When one of you cooks, the other cleans up. Who pays for food, utilities, rent, fixing the things that break? Perhaps the answer is that one pays the rent and the other pays the bills. Get an agreement.

How is the cleaning of the bathroom taken care of? How about all of that stuff that piles up on the table, and the end of the couch? In general, one person is more bothered than the other by these things. It is not fair to make the neater person do the cleaning up. And you should not play the waiting game, to see who blinks.

On preview, what Etrigan says is valuable.

To improve communication, I suggest a regular walk together, to talk about anything. Leave the electronics behind.
posted by Midnight Skulker at 12:13 PM on May 24, 2013 [1 favorite]

Pick your battles.
posted by scratch at 12:16 PM on May 24, 2013 [1 favorite]

I think that's an excellent step, you know that you're in it as long as the summer and then you can both re-evaluate.

Here's my take on it, don't move in with anyone who isn't marriage material. If you don't envision this relationship continuing on a trajectory towards the altar (or permanant committment of some sort), there's no good that will come from moving in together.

Decide how bills will be split. I think fair is proportionate to each person's income, so 50/50 if that's how it equates, but 60/40 if she makes more than you do. Another issue is does the person who watches 1 hour of PBS per day have to pay for the U-Verse 450 assortment of channels? I say yes, but it may be a point of contention, so talk early and often.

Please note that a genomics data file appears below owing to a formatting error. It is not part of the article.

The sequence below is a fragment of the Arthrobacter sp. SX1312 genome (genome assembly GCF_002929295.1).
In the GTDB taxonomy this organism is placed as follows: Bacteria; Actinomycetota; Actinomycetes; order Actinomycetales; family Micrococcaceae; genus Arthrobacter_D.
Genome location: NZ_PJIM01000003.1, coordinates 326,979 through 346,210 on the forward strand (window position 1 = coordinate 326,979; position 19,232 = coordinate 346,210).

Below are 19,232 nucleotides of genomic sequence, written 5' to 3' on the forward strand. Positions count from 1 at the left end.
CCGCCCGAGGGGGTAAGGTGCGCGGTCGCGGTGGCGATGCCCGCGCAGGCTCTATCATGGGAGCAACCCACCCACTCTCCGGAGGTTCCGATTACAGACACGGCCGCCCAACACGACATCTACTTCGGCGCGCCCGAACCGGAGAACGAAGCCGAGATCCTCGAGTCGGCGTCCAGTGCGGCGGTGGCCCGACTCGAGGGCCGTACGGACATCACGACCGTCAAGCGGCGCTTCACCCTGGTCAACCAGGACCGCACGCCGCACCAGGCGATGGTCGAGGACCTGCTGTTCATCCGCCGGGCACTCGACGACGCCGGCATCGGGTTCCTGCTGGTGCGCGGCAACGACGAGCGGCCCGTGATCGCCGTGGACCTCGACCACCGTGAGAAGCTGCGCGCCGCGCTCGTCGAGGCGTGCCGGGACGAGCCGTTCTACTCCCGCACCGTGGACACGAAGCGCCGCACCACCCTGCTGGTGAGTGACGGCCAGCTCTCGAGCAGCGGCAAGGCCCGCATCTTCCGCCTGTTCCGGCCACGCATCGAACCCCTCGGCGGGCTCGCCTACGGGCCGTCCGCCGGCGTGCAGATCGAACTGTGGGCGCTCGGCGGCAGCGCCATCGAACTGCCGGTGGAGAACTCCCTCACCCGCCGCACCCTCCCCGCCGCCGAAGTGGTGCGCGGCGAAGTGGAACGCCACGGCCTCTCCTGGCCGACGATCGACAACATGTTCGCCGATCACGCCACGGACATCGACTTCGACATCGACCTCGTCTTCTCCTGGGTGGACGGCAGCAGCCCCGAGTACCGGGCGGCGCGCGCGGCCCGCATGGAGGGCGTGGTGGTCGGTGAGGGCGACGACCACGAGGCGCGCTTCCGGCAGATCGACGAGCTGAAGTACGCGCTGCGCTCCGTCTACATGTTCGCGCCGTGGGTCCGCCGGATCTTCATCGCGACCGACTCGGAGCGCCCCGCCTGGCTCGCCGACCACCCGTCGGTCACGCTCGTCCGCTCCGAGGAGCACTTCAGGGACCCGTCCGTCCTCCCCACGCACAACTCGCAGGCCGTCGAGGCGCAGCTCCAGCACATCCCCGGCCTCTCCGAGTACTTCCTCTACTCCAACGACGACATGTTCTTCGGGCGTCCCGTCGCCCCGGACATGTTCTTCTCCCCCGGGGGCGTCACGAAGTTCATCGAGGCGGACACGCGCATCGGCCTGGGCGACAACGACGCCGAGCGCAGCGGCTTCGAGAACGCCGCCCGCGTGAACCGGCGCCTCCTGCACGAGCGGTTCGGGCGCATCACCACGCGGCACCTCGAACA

Decide how clean you each like it. If one is slobby and the other is a neat freak, anticipate friction and decide what the visual indicators are for when things need a clean. I want the right to keep my glass out on the counter until bedtime. But once 11:00 PM rolls around, it needs to be in the dishwasher.

Decide about food. Do you each buy whatever, do you grocery shop together? How much do you eat in versus go out or take out?

Sort out the small stuff first, the big stuff will take care of itself.
posted by Ruthless Bunny at 12:22 PM on May 24, 2013 [1 favorite]

One of the biggest things that I found helpful when my girlfriend moved in — and that I could have done better — was giving her an explicit space that she had control over and could be just her stuff. I had a lot of accumulated clutter, and clearing something out to say, "This is just yours now and I won't mess with it," gave her the ability to feel less like she was a roommate in my house and more like we were partners.
posted by klangklangston at 12:41 PM on May 24, 2013 [2 favorites]

Put the toilet seat down.

Ask your girlfriend whether she cares about the toilet seat being down.
posted by Brandon Blatcher at 12:48 PM on May 24, 2013 [5 favorites]

Put the toilet seat down.
This is really a stand-in for all kinds of things you both need to do to be considerate of each other.

In my experience it's not a stand in for anything besides one's girlfriend not wanting to fall into the toilet if they need to pee in the dark in the middle of the night and the seat was left up.
posted by aught at 12:53 PM on May 24, 2013 [4 favorites]

Avoid the stress of last minute decision making by planning ahead. "What do you want to have for dinner?" asked at the end of a long tiring day is a relationship killer. Plan you week's meals in advance and make sure you have the groceries and booze required.

Always call when you are going to be late. ALWAYS and AS SOON AS YOU KNOW.